A senior White House official on Thursday told states’ chief election officials that providing more support to state and local governments is one of many cybersecurity priorities for the Biden administration.
Speaking to the winter conference of the National Association of Secretaries of State, Julie Chavez Rodriguez, the director of the White House Office of Intergovernmental Affairs, said the administration wants to help state and local governments move more quickly in defending themselves against online threats.
“This remains an ongoing priority for the president and vice president,” Chavez Rodriguez said in response to a question about whether the White House would advocate for more cybersecurity resources being directed to states and cities.
Chavez Rodriguez did not commit to any specific policy, only that “the need to innovate and do what we can to stay in front of [threats] is the best position we want to be in.” Her comments came during a roundtable discussion featuring representatives of other organizations of state officials, including governors, attorneys general and lawmakers.
The groups’ various cybersecurity priorities are as disparate as the organizations themselves, particularly when it comes to the matters NASS members focus on. Susan Parnas Frederick, the senior federal affairs counsel for the National Conference of State Legislators, said that cybersecurity has largely taken a back seat in election-related legislation aiming to reform or curtail absentee voting or the other steps state election officials took last year in response to the COVID-19 pandemic. (According to the Brennan Center for Justice, state legislatures nationwide have already written at least 106 bills this year that could restrict voting access.) The cybersecurity bills NCSL’s members have introduced, Frederick said, mostly focus on ransomware and other online crimes.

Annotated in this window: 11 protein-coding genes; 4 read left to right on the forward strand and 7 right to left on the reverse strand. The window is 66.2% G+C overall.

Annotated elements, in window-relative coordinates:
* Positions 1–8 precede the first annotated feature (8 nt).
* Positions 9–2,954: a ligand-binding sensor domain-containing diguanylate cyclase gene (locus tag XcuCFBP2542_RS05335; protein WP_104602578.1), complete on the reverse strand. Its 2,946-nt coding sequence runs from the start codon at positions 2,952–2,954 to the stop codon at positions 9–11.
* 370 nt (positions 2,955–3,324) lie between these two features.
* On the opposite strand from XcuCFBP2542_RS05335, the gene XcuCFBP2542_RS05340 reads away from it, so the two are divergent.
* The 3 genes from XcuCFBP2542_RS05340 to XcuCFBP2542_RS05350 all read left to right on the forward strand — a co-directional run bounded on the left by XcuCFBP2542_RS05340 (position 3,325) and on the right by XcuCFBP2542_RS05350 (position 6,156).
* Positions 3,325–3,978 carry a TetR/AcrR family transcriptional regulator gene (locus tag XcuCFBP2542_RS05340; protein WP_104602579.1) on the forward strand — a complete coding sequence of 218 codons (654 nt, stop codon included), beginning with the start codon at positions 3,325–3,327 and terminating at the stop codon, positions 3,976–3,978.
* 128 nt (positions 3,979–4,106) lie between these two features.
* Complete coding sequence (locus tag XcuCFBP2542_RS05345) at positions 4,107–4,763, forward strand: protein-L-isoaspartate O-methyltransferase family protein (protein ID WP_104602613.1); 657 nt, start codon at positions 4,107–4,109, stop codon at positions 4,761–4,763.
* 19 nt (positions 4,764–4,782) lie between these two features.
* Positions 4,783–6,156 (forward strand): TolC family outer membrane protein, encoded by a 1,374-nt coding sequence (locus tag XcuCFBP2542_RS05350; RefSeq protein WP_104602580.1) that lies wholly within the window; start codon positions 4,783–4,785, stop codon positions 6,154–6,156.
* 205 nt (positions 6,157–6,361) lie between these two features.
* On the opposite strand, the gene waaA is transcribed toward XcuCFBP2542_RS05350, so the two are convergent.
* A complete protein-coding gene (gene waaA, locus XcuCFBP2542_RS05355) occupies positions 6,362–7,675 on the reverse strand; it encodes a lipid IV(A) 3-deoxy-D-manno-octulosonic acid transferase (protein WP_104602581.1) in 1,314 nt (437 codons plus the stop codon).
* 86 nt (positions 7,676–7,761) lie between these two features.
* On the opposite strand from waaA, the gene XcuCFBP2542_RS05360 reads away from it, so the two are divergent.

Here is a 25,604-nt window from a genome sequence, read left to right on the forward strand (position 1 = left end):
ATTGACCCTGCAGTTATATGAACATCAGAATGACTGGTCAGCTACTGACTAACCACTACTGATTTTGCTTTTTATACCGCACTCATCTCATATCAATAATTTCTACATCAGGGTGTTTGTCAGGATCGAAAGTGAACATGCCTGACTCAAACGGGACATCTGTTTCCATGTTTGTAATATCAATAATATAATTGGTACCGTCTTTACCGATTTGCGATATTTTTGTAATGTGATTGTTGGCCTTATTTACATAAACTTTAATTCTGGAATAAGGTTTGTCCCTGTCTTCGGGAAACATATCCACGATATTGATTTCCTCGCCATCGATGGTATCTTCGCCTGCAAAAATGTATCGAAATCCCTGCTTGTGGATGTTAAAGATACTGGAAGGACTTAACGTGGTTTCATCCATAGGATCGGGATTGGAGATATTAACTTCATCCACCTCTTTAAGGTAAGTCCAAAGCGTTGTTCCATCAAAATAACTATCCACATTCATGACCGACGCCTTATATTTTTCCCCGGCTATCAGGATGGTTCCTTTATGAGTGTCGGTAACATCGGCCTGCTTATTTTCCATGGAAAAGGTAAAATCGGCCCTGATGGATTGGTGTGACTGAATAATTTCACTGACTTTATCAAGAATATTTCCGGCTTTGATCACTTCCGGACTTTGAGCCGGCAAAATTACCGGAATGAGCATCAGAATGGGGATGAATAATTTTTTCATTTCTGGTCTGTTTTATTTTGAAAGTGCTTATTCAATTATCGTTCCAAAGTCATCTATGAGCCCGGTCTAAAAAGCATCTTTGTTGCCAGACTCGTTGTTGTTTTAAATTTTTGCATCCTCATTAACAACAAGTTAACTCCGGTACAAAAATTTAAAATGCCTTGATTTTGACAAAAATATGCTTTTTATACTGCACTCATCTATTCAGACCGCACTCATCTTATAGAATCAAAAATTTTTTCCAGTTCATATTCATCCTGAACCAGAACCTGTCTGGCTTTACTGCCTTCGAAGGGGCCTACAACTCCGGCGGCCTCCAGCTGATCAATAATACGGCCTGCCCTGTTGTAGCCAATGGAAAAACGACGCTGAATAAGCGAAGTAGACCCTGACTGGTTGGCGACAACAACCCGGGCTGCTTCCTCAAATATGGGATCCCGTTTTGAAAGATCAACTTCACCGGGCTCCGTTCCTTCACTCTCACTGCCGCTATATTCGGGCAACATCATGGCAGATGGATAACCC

Meanwhile, Susie Perez Quinn, the government affairs director for the National Governors Association, said it is focused on a broader cybersecurity grant program for states, a goal shared with the National Association of State Chief Information Officers. While the House and Senate each passed their own versions of such a program during the last Congress, Perez Quinn said she was more optimistic this year.
“We’re hopeful we can get that across the finish line,” she said.
President Joe Biden entered office with a full cybersecurity agenda, particularly on the heels of the SolarWinds hack, a suspected Russian spying operation, and other foreign influence campaigns. The new secretary of homeland security, Alejandro Mayorkas, developed a significant cybersecurity portfolio during his last stint in government. But Chavez Rodriguez said Thursday said that the administration sees cybersecurity as a broad issue.
“We see it as both a national security priority but also one critical to our own domestic security,” she said.